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QOTD: A proposal has been made to trim the horns from rhinoceroses

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QOTD: A proposal has been made to trim the horns from rhinoceroses  [#permalink]

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New post 09 Apr 2018, 11:57
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Verbal Question of The Day: Day 262: Sentence Correction


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A proposal has been made to trim the horns from rhinoceroses to discourage poachers; the question is whether tourists will continue to visit game parks and see rhinoceroses after their horns are trimmed.

(A) whether tourists will continue to visit game parks and see rhinoceroses after their horns are

(B) whether tourists will continue to visit game parks to see one once their horns are

(C) whether tourists will continue to visit game parks to see rhinoceroses once the animals’ horns have been

(D) if tourists will continue to visit game parks and see rhinoceroses once the animals’ horns are

(E) if tourists will continue to visit game parks to see one after the animals’ horns have been

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QOTD: A proposal has been made to trim the horns from rhinoceroses  [#permalink]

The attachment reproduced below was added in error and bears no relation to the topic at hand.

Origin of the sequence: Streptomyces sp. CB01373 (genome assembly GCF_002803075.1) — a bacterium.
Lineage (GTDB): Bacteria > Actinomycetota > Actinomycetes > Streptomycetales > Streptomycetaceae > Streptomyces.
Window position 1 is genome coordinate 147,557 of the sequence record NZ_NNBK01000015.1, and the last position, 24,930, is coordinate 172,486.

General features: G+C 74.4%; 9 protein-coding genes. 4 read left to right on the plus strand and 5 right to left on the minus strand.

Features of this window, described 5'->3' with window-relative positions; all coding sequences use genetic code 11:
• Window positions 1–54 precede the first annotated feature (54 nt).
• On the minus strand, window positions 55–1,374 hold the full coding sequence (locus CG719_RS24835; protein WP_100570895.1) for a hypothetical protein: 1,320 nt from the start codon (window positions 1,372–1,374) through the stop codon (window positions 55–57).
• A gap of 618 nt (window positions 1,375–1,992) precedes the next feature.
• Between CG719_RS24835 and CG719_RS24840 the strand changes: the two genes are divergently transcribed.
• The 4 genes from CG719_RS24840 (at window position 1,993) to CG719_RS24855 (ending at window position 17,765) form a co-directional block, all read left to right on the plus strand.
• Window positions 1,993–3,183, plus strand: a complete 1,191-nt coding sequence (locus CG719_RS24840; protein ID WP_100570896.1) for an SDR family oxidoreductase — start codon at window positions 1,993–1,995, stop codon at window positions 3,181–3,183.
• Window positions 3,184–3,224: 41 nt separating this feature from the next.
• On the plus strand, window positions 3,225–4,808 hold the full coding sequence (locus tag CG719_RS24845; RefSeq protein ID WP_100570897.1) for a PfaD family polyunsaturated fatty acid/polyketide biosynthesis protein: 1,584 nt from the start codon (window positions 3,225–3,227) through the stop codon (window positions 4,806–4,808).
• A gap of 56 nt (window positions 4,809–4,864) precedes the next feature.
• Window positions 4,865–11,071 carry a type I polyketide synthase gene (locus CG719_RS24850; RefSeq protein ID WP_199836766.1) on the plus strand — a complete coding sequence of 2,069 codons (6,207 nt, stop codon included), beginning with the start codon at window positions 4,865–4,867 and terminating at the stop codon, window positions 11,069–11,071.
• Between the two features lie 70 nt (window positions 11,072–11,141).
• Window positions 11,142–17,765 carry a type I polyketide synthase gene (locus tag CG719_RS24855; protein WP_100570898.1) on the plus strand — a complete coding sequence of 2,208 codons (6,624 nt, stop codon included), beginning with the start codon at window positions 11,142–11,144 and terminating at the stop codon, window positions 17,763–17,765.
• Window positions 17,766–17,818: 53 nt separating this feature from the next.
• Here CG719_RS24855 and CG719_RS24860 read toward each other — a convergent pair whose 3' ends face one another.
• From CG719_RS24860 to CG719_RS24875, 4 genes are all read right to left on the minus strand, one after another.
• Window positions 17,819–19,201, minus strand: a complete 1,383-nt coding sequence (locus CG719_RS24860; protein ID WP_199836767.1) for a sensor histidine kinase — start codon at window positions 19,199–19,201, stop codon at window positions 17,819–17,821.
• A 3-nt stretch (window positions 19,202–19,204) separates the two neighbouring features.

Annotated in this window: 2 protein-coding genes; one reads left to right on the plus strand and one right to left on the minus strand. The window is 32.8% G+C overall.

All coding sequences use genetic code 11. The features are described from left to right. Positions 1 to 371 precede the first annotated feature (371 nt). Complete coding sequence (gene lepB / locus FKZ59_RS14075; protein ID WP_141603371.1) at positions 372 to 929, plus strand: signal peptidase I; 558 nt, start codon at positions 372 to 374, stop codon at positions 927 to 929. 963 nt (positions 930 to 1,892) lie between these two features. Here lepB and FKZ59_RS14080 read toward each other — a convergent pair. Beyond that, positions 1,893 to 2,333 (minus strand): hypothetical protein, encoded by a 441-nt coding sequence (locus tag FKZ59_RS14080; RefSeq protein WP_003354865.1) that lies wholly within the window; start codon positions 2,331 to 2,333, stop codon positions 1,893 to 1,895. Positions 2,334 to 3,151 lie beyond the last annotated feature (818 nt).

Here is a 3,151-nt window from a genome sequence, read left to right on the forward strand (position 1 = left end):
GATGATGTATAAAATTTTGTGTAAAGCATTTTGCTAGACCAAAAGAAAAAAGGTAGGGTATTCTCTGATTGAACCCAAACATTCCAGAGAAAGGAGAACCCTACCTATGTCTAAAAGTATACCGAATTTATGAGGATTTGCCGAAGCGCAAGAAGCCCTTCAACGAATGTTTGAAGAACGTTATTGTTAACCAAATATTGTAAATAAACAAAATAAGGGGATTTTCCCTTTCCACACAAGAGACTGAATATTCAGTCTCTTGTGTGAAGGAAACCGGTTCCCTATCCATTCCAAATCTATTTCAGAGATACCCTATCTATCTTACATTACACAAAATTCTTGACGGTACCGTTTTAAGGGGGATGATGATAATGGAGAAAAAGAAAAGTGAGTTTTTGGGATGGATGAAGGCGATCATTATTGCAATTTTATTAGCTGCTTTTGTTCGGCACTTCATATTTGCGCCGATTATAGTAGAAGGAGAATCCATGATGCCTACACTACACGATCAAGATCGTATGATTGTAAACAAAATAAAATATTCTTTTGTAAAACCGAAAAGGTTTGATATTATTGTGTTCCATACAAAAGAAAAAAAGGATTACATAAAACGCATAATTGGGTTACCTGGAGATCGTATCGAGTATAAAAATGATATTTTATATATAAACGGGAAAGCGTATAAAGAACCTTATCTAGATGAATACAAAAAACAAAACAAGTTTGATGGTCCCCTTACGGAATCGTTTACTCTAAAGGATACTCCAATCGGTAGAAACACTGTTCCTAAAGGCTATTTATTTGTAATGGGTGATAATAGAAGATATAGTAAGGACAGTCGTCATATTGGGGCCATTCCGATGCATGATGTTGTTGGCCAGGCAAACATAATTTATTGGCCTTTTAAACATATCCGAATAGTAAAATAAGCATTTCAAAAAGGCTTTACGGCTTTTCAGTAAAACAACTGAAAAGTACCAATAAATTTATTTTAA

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New post 09 Apr 2018, 11:59
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(A) whether tourists will continue to visit game parks and see rhinoceroses after their horns are

(A) has a couple of subtle little problems. For starters, I don’t think the phrase “…will continue to visit game parks and see rhinoceroses…” is quite right in this case. Grammatically, it’s fine: “visit” and “see” are parallel verbs. Trouble is, that suggests that the two actions are somehow equally weighted, and not necessarily related: tourists visit game parks, and tourists see rhinos, but maybe not at the same time.

So the phrasing in (A) isn't WRONG, exactly, but it’s not ideal: the intent of the sentence is to question whether tourists will continue to visit game parks TO SEE rhinos. And we have that option in some of the other answer choices.

You could also argue that the pronoun “their” is potentially ambiguous. It could refer to the rhinos or the tourists or the poachers, and only the rhinos would make sense, since tourists and poachers rarely trim their own horns. And again, pronoun ambiguity isn’t an absolute rule (more on that in this video), but we’ll have better options in a moment.

If you wanted to be conservative, you could keep (A), but the problems in (A) will be fixed in another answer choice.

Quote:
(B) whether tourists will continue to visit game parks to see one once their horns are

(B) includes the phrase “visit game parks to see [a rhino]…”, and that makes more sense than the parallel structure we saw in (A).

Trouble is, now the pronouns are worse. You could argue that “one” is a little bit ambiguous because it’s so far from “rhinoceroses”, but I can live with that – I don’t think it’s unclear, even if it isn’t awesome. But the “their” is definitely an issue: the nearest plurals are “game parks” and “tourists”, and neither of those are likely to have their horns trimmed. “Their” logically needs to refer to “rhinoceroses”, but that word is a long way from the pronoun now. That’s not cool.